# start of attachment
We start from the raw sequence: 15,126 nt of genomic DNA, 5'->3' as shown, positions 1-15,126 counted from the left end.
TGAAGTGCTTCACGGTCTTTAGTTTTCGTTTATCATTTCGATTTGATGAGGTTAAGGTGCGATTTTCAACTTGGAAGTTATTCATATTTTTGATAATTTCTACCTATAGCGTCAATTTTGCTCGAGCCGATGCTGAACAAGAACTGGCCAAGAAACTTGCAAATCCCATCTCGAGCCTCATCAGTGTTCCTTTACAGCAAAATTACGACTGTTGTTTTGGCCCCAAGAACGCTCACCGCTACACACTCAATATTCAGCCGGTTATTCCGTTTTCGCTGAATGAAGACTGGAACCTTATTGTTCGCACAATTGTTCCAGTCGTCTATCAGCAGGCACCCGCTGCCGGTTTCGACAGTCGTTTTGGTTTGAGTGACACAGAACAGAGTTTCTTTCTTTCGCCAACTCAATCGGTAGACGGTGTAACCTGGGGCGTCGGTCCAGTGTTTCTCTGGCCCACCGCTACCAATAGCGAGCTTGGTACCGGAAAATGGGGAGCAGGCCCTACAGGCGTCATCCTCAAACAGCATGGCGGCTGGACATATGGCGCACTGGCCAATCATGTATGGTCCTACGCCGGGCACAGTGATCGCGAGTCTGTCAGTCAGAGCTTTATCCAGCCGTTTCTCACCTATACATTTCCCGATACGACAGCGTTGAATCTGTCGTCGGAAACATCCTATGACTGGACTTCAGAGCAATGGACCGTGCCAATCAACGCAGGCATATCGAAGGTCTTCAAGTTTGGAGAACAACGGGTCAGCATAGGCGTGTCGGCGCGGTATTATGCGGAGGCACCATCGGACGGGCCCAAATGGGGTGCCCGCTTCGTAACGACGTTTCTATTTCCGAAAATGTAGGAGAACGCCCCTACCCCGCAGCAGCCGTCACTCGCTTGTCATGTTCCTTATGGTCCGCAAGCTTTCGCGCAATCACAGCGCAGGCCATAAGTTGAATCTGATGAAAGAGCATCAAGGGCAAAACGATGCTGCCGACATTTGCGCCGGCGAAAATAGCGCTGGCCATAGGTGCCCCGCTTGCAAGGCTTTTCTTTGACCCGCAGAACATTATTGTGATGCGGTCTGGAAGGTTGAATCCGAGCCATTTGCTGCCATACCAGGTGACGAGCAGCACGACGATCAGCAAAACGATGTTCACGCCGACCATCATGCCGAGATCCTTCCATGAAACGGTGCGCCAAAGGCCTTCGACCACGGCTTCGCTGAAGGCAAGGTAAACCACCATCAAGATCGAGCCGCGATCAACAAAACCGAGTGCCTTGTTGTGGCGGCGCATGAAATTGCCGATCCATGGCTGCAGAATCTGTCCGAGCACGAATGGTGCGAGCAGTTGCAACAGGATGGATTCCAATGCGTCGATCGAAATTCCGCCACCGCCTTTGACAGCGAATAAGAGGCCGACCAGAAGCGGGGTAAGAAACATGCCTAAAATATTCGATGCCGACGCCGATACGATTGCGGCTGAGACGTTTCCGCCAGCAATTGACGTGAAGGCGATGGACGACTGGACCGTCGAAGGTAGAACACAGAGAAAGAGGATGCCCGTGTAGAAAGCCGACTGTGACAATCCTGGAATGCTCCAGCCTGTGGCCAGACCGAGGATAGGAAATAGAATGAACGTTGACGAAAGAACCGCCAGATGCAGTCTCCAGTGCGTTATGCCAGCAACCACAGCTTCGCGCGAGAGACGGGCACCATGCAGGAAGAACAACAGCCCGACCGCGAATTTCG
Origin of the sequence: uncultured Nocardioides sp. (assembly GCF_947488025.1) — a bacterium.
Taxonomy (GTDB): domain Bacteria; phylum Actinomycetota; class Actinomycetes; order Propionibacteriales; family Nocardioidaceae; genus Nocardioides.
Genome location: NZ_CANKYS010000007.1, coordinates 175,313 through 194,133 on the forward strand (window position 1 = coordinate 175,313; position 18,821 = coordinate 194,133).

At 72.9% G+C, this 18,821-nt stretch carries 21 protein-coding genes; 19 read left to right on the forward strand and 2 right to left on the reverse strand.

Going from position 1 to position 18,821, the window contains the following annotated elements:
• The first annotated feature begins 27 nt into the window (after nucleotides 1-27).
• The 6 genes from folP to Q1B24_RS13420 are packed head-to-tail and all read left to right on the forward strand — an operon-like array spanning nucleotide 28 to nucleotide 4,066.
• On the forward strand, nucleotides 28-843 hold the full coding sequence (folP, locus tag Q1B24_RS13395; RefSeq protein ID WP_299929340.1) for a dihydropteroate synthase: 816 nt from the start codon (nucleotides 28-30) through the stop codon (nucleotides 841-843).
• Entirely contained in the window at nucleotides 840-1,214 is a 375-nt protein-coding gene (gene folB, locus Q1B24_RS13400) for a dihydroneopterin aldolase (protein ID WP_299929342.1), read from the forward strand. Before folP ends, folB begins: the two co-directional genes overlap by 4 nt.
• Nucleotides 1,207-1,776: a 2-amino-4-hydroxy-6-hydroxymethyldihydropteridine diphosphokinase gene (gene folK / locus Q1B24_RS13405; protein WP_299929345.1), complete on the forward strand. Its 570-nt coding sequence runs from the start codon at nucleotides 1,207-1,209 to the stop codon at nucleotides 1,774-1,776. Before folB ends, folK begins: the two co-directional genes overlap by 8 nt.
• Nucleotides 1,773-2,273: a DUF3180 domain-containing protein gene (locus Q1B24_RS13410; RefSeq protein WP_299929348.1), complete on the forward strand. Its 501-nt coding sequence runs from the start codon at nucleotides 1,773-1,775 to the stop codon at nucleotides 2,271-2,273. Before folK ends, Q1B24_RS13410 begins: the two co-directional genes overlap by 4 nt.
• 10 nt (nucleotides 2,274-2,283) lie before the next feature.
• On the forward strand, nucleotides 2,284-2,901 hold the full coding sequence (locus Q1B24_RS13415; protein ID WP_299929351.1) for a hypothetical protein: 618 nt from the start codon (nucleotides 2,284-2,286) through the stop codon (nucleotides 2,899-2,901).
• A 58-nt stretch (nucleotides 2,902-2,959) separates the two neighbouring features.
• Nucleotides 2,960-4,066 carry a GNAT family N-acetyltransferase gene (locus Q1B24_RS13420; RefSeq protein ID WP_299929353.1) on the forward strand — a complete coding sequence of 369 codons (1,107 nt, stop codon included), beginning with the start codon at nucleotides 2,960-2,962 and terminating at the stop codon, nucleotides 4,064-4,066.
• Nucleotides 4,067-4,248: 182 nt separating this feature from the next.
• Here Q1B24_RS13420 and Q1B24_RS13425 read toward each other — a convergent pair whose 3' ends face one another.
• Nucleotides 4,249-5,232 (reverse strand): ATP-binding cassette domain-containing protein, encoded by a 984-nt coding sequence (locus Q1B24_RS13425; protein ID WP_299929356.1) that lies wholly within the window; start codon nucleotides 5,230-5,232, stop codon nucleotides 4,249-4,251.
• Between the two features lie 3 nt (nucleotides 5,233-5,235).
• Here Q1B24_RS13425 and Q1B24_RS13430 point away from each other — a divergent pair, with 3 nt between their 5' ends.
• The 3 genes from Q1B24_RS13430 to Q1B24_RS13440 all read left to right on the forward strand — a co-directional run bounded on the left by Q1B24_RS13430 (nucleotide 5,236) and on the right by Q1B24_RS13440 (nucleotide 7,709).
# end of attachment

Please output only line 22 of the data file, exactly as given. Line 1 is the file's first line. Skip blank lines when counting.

• Here Q1B24_RS13425 and Q1B24_RS13430 point away from each other — a divergent pair, with 3 nt between their 5' ends.